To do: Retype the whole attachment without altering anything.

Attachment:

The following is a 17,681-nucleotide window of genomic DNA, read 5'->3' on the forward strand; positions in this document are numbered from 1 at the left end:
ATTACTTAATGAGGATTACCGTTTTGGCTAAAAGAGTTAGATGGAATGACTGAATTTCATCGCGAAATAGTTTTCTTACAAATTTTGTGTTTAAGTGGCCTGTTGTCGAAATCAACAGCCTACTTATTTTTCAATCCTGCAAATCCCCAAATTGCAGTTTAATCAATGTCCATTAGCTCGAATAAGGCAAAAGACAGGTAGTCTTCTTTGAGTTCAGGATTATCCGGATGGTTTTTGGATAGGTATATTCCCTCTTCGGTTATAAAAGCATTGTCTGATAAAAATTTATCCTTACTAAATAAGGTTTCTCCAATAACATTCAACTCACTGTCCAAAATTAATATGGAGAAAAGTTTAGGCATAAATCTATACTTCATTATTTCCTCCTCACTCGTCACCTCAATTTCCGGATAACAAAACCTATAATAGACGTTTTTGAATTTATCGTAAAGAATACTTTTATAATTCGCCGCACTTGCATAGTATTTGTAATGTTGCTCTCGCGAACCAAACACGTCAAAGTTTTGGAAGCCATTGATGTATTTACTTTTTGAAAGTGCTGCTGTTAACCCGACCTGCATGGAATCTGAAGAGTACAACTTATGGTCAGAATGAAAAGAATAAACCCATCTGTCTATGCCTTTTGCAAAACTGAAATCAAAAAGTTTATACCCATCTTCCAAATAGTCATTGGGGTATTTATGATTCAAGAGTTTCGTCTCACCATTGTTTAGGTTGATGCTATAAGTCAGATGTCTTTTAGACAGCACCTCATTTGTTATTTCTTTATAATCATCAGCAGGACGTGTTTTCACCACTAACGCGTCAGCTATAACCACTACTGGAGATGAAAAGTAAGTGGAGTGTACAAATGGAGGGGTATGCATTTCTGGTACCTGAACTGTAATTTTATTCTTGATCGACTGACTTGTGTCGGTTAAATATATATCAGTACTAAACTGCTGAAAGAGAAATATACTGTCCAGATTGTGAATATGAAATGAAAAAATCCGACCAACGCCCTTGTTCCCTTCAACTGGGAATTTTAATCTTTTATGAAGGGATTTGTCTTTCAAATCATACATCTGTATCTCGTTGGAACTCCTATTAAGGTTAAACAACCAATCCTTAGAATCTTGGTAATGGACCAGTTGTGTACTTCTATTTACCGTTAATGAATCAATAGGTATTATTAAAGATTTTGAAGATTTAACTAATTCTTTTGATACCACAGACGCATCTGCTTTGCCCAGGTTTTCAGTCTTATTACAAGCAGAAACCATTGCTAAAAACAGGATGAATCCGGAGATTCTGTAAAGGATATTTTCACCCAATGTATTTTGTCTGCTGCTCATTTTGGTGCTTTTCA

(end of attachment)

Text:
The following is a 17,681-nucleotide window of genomic DNA, read 5'->3' on the forward strand; positions in this document are numbered from 1 at the left end:
ATTACTTAATGAGGATTACCGTTTTGGCTAAAAGAGTTAGATGGAATGACTGAATTTCATCGCGAAATAGTTTTCTTACAAATTTTGTGTTTAAGTGGCCTGTTGTCGAAATCAACAGCCTACTTATTTTTCAATCCTGCAAATCCCCAAATTGCAGTTTAATCAATGTCCATTAGCTCGAATAAGGCAAAAGACAGGTAGTCTTCTTTGAGTTCAGGATTATCCGGATGGTTTTTGGATAGGTATATTCCCTCTTCGGTTATAAAAGCATTGTCTGATAAAAATTTATCCTTACTAAATAAGGTTTCTCCAATAACATTCAACTCACTGTCCAAAATTAATATGGAGAAAAGTTTAGGCATAAATCTATACTTCATTATTTCCTCCTCACTCGTCACCTCAATTTCCGGATAACAAAACCTATAATAGACGTTTTTGAATTTATCGTAAAGAATACTTTTATAATTCGCCGCACTTGCATAGTATTTGTAATGTTGCTCTCGCGAACCAAACACGTCAAAGTTTTGGAAGCCATTGATGTATTTACTTTTTGAAAGTGCTGCTGTTAACCCGACCTGCATGGAATCTGAAGAGTACAACTTATGGTCAGAATGAAAAGAATAAACCCATCTGTCTATGCCTTTTGCAAAACTGAAATCAAAAAGTTTATACCCATCTTCCAAATAGTCATTGGGGTATTTATGATTCAAGAGTTTCGTCTCACCATTGTTTAGGTTGATGCTATAAGTCAGATGTCTTTTAGACAGCACCTCATTTGTTATTTCTTTATAATCATCAGCAGGACGTGTTTTCACCACTAACGCGTCAGCTATAACCACTACTGGAGATGAAAAGTAAGTGGAGTGTACAAATGGAGGGGTATGCATTTCTGGTACCTGAACTGTAATTTTATTCTTGATCGACTGACTTGTGTCGGTTAAATATATATCAGTACTAAACTGCTGAAAGAGAAATATACTGTCCAGATTGTGAATATGAAATGAAAAAATCCGACCAACGCCCTTGTTCCCTTCAACTGGGAATTTTAATCTTTTATGAAGGGATTTGTCTTTCAAATCATACATCTGTATCTCGTTGGAACTCCTATTAAGGTTAAACAACCAATCCTTAGAATCTTGGTAATGGACCAGTTGTGTACTTCTATTTACCGTTAATGAATCAATAGGTATTATTAAAGATTTTGAAGATTTAACTAATTCTTTTGATACCACAGACGCATCTGCTTTGCCCAGGTTTTCAGTCTTATTACAAGCAGAAACCATTGCTAAAAACAGGATGAATCCGGAGATTCTGTAAAGGATATTTTCACCCAATGTATTTTGTCTGCTGCTCATTTTGGTGCTTTTCA